NAIROBI, August 2- “The timing of the libellous report contained in almost half of the 55 minute documentary which alleges widespread systematic doping in Kenya is extremely suspect and ill motivated, coming on the day we selected our team for the IAAF World Championships.”
That is Athletics Kenya (AK)’s take on the serious doping allegations levelled the country’s runners by German TV, ARD bombshell “Doping – Top Secret: The Shadowy World of Athletics” documentary aired Saturday evening.
“The documentary not only makes serious and sweeping allegations on doping but also makes serious allegations on the integrity of our current and former leaders, including our sponsor without giving them an opportunity to respond to the allegations.
“The documentary is made largely based on private and confidential data as well as forged documents ostensibly from AK which are now a subject of investigations by the relevant authorities,” it hit back.
The national governing body threatened legal action against ARD and Seppelt after part of it also accused AK’s serving and former top brass of withdrawing hundreds of thousands of dollars to enrich themselves from money sent by American apparel giant, Nike for their kitting deal.
British publication Sunday Times published the report after partnering with investigative reporter, Hajo Seppelt who prepared the expose based on data on blood reports of thousands of athletes leaked from world body, IAAF.
“On claims of financial impropriety on our top leadership, past and present, we have instructed our legal team to study the documentary with a view of bringing legal action against the TV Station and the author.”
AK however, noted with concern undercover footage showing runners in Eldoret receiving injections alleged to be blood booster EPO in various clinics where Seppelt visited passing himself off as a manager who wanted his athletes to win big races.
“The Federation always welcomes any information which would help fight the vice of doping. But we cannot fail to point out that the documentary is an attempt to smear our runners with unwarranted suspicion as they prepare to undertake duty for their country in Beijing, China.
“The unwarranted claims on the Kenyan athletes are deliberately aimed at derailing the preparations and the participation of the Kenyan team in the World Championships.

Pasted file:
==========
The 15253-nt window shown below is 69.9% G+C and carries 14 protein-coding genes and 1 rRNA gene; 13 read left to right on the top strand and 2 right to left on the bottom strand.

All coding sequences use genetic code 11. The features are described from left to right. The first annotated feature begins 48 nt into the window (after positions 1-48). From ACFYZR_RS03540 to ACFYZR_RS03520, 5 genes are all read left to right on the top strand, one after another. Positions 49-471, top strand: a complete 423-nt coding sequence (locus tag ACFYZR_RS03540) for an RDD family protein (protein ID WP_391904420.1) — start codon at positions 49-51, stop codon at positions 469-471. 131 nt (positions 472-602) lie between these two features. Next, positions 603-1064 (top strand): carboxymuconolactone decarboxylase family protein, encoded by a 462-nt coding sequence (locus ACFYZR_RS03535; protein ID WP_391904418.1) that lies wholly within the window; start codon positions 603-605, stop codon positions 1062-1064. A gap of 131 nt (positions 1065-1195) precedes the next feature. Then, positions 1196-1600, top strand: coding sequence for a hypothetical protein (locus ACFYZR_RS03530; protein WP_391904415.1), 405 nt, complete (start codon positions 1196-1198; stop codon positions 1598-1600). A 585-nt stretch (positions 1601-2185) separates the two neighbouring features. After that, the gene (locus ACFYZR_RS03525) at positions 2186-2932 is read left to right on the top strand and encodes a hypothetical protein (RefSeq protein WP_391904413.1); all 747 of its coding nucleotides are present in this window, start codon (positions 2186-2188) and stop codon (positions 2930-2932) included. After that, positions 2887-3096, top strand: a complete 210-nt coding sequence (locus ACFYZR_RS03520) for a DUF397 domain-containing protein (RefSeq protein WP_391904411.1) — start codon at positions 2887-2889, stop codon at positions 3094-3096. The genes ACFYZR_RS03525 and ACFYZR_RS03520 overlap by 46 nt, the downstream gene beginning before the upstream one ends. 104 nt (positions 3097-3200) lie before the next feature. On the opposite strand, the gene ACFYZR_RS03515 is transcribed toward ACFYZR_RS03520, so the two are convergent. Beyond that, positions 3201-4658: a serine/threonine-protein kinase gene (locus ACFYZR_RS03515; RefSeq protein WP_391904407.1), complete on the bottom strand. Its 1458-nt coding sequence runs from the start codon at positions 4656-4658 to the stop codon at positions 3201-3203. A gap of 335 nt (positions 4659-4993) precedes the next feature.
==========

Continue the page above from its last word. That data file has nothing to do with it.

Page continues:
“We stand firm in declaring that our team will continue its preparations despite these attacks which are perpetuated by the same reporter Hajo Seppelt who had made similar allegations three years ago,” it asserted.
“Our teams Youth, Junior and Senior teams have continued to perform well in the World stage despite the allegations that Hajo Seppelt has levelled against us.
“In fact it is important to indicate that the author of the documentary has not contacted Athletics Kenya for any clarifications as claimed on the documentary,” the federation claimed.
It pointed out it in the past two years, “We have devoted a lot of time and resources to combat the vice with the assistance of IAAF, the World Anti-Doping Agency, Kenyan Government and international partners such as China and Norway.
“In our continued fight against doping we have sanctioned a number of athletes found to be in violation and the information is in the public arena. This is besides ordering all our sanctioned events, not only at national but also regional (grassroots) level to have doping control as mandatory requirement.”
In the past week they underscored, the Government through Cabinet Secretary for Sports, Arts and Culture, Dr. Hassan Wario announced that the IAAF assisted testing lab will soon be set up in Nairobi to step up the fight against the vice.
“Athletics Kenya is also in the process of concluding investigations in conjunction with the Directorate of Criminal Investigations and the Ministry of Health through the Pharmacy and Poisons Board into suppliers, users and any other persons involved in the sale, distribution and administering of prohibited substances.”
The International Association of Athletics Federations says it will not rule out “any follow-up action necessary” over a Sunday Times report alleging widespread doping in the sport.